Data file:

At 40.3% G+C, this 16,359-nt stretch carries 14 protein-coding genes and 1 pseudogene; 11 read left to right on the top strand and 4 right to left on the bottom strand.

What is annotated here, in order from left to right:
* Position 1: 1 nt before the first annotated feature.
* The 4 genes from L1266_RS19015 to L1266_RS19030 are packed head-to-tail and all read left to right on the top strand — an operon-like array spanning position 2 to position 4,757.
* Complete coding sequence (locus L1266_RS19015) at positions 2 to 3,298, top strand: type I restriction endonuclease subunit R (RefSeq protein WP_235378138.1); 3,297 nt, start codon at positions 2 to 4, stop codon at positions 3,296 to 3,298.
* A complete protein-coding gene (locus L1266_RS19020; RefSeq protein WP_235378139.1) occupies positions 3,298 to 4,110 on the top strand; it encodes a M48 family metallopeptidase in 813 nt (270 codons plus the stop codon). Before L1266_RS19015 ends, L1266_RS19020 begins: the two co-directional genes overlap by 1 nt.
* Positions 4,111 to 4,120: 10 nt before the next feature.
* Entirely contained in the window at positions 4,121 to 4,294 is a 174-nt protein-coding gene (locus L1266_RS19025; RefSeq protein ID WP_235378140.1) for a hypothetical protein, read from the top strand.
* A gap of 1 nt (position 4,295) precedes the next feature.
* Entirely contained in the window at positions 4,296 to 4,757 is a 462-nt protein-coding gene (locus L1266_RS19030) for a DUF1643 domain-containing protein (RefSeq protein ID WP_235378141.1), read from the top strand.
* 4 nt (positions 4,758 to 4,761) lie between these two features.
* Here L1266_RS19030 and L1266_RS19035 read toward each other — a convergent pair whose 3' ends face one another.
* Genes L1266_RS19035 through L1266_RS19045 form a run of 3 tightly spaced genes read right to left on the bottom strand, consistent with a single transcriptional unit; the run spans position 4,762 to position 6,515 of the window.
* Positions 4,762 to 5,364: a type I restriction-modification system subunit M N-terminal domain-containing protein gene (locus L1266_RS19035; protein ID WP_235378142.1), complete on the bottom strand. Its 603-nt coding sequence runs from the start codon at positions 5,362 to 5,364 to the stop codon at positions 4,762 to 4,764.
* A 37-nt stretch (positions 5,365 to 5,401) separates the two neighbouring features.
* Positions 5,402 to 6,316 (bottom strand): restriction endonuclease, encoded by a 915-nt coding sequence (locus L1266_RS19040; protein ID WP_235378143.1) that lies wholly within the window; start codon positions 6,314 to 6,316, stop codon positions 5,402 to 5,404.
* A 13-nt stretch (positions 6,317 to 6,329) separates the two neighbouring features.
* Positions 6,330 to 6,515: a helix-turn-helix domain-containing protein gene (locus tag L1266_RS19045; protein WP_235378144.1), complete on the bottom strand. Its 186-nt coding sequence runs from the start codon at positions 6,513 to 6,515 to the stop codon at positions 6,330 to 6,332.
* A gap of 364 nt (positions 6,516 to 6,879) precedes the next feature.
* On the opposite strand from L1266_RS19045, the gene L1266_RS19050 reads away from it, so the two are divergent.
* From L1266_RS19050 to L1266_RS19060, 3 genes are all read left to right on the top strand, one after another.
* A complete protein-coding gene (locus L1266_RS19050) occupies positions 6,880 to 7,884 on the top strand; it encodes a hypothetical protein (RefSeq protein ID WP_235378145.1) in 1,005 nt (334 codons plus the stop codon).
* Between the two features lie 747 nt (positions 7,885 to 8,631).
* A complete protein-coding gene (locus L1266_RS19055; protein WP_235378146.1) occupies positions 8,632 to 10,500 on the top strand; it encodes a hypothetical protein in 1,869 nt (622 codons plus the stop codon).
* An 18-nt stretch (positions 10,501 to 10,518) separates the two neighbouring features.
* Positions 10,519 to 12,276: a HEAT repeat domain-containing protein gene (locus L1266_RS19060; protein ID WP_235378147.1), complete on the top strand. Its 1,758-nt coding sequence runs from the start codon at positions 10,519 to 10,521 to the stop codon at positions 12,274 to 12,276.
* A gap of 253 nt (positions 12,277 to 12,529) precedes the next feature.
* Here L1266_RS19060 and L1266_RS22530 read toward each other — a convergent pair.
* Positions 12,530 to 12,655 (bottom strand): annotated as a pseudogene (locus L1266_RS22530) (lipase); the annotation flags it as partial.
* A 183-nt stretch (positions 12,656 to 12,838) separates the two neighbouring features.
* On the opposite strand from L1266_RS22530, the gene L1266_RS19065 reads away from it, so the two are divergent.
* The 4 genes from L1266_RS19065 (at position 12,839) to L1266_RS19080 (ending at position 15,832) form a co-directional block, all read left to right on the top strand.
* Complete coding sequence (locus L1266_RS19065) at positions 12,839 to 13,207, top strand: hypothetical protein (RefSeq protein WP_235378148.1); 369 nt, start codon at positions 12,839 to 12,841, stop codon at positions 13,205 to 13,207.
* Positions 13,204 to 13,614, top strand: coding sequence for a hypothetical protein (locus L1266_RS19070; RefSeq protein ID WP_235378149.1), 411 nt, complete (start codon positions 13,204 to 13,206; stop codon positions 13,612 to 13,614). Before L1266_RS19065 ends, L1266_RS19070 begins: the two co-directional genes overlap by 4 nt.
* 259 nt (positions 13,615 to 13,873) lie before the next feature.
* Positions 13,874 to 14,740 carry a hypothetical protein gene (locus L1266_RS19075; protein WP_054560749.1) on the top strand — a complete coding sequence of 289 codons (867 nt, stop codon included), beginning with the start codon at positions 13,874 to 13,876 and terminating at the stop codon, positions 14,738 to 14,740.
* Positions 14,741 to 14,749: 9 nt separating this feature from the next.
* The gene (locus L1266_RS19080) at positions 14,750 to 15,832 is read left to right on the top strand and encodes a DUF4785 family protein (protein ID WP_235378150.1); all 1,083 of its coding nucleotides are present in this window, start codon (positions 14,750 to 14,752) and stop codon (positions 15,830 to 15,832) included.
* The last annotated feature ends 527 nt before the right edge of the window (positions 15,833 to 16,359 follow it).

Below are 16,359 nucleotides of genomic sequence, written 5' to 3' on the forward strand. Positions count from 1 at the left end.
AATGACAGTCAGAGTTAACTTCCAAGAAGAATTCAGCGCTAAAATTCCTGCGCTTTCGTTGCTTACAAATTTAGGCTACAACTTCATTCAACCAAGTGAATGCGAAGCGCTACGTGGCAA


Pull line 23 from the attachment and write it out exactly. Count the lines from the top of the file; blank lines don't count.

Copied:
* Between the two features lie 747 nt (positions 7,885 to 8,631).